Examples of Brain Injury Cases Handled by the Rodgers Law Firm That Have Resulted in Favorable Recoveries for Ben’s Clients

Construction Worker Hit by Falling Flashlight
Violation of OSHA Regulations Traumatic Brain Injury

Midlothian, Texas

Our client, a 32 year-old high-rise iron worker and a member of a steelworkers union, was employed by a subcontractor on a power plant construction site. He was injured while working inside a tall concrete and steel smokestack tower. His job as a steel worker required good balance, climbing, squatting, lifting, and carrying abilities and the ability to work at heights.

He was wearing a hard hat but his job required that he frequently bend over at the waist and look down, a position that exposed the back of his head and neck to unprotected blows from above.

Unknown to him, an engineer employed by the general contractor was working 30 feet above him inspecting some completed work. The engineer was carrying a large flashlight that was not properly secured to his belt. The flashlight suddenly fell without warning and struck our client at the base of the skull. He was knocked unconscious for 10 minutes and transported by ambulance to the hospital.

The brain injury caused the following mental and physical conditions:
1. He began having post-trauma epileptic seizures – the seizures came on unexpectedly, were highly embarrassing, and precluded him from driving a car.
2. He became dizzy when he moved – movement during walking affected his gait and he had to concentrate on each step, he had to move slowly when getting into and out of chairs, he could not use ladders for such tasks as changing light bulbs and hanging tree lights, and using elevators and climbing stairs made him lightheaded.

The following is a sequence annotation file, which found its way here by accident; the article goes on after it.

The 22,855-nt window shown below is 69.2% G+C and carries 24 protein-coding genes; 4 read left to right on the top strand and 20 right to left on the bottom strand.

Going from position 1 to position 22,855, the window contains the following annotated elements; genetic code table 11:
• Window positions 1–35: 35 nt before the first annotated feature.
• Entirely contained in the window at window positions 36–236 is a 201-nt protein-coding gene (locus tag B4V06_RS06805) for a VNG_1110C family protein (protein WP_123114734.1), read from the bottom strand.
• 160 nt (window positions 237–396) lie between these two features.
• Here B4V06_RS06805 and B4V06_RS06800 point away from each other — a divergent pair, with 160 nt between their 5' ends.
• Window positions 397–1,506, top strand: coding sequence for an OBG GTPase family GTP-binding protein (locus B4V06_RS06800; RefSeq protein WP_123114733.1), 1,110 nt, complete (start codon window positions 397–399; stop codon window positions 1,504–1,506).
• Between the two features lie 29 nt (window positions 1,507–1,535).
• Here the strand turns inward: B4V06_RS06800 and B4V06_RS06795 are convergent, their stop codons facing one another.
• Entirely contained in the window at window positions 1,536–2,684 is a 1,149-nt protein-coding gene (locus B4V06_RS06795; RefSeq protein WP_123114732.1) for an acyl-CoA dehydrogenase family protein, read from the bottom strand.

3. He became very forgetful – he could not remember simple things such as where the car was parked, driving routes to familiar places, the day of the week, and family birthdays.
4. Complex information had to be given to him a little bit at a time.
5. He had a hard time concentrating, and he was unable to do more than one thing at a time.
6. His head shook due to the medication he had to take.
7. He had difficulty expressing ideas because he could not find the right words to say.
8. He had to depend on his wife to make all decisions requiring careful thought and choosing between alternatives.
9. He suffered from ongoing depression, anger, frustration, anxiety and irritability.

Expert engineering testimony stated that the force of the flashlight blow to his head depended on the weight of the flashlight and the speed it was falling when it hit him.

The flashlight weighed 36 ounces – heavier than a typical major league baseball bat that weighs 34 ounces.

The flashlight’s falling speed would depend on the length of time it took for the flashlight to fall, and could be calculated as follows:

Fall time Flashlight Speed on Impact
1.0 second 22 mph
1.5 seconds 33 mph
2.0 seconds 44 mph
3.0 seconds 66 mph

By comparison, Barry Bond’s bat has been calculated as traveling at 70 mph when he hits a home run.

Five years before the accident OSHA published a study that said a significant portion of all worker injuries involved workers being struck on the head by foreign objects, and noted that in one of the years studied there were 70,000 head and face injuries.

Auto Mechanic Injured On-The-Job By Defective Car Lift
Subdural Hematoma & Traumatic Brain Injury & Hearing Loss

Fort Worth, Texas